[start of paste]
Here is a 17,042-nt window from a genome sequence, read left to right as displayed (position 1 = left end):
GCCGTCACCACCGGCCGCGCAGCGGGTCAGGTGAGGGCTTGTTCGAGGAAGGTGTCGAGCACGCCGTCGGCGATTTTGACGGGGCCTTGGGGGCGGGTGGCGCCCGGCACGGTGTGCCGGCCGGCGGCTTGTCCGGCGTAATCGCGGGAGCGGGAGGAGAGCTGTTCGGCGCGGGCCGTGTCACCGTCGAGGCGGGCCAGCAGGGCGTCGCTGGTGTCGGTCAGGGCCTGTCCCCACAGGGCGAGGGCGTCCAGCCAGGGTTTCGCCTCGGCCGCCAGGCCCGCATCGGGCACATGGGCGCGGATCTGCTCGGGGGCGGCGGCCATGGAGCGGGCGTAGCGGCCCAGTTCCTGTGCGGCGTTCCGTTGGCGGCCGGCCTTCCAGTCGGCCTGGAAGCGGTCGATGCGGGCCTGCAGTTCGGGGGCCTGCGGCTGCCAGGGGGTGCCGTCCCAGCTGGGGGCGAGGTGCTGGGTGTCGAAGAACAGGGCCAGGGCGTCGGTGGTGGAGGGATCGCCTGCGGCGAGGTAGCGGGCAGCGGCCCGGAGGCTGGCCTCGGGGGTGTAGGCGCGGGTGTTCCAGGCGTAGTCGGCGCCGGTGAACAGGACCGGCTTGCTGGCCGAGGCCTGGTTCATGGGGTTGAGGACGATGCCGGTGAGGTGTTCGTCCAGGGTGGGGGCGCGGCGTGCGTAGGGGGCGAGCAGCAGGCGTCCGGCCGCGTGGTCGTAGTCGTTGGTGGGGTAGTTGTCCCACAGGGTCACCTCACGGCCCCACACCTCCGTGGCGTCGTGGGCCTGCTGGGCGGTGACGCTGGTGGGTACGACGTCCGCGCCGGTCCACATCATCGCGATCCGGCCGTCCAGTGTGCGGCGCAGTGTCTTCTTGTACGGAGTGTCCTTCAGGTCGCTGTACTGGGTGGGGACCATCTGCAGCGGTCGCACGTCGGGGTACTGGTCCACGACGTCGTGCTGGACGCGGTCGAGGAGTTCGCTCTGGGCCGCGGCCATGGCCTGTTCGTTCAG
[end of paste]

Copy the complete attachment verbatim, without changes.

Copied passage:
Here is a 17,042-nt window from a genome sequence, read left to right as displayed (position 1 = left end):
GCCGTCACCACCGGCCGCGCAGCGGGTCAGGTGAGGGCTTGTTCGAGGAAGGTGTCGAGCACGCCGTCGGCGATTTTGACGGGGCCTTGGGGGCGGGTGGCGCCCGGCACGGTGTGCCGGCCGGCGGCTTGTCCGGCGTAATCGCGGGAGCGGGAGGAGAGCTGTTCGGCGCGGGCCGTGTCACCGTCGAGGCGGGCCAGCAGGGCGTCGCTGGTGTCGGTCAGGGCCTGTCCCCACAGGGCGAGGGCGTCCAGCCAGGGTTTCGCCTCGGCCGCCAGGCCCGCATCGGGCACATGGGCGCGGATCTGCTCGGGGGCGGCGGCCATGGAGCGGGCGTAGCGGCCCAGTTCCTGTGCGGCGTTCCGTTGGCGGCCGGCCTTCCAGTCGGCCTGGAAGCGGTCGATGCGGGCCTGCAGTTCGGGGGCCTGCGGCTGCCAGGGGGTGCCGTCCCAGCTGGGGGCGAGGTGCTGGGTGTCGAAGAACAGGGCCAGGGCGTCGGTGGTGGAGGGATCGCCTGCGGCGAGGTAGCGGGCAGCGGCCCGGAGGCTGGCCTCGGGGGTGTAGGCGCGGGTGTTCCAGGCGTAGTCGGCGCCGGTGAACAGGACCGGCTTGCTGGCCGAGGCCTGGTTCATGGGGTTGAGGACGATGCCGGTGAGGTGTTCGTCCAGGGTGGGGGCGCGGCGTGCGTAGGGGGCGAGCAGCAGGCGTCCGGCCGCGTGGTCGTAGTCGTTGGTGGGGTAGTTGTCCCACAGGGTCACCTCACGGCCCCACACCTCCGTGGCGTCGTGGGCCTGCTGGGCGGTGACGCTGGTGGGTACGACGTCCGCGCCGGTCCACATCATCGCGATCCGGCCGTCCAGTGTGCGGCGCAGTGTCTTCTTGTACGGAGTGTCCTTCAGGTCGCTGTACTGGGTGGGGACCATCTGCAGCGGTCGCACGTCGGGGTACTGGTCCACGACGTCGTGCTGGACGCGGTCGAGGAGTTCGCTCTGGGCCGCGGCCATGGCCTGTTCGTTCAG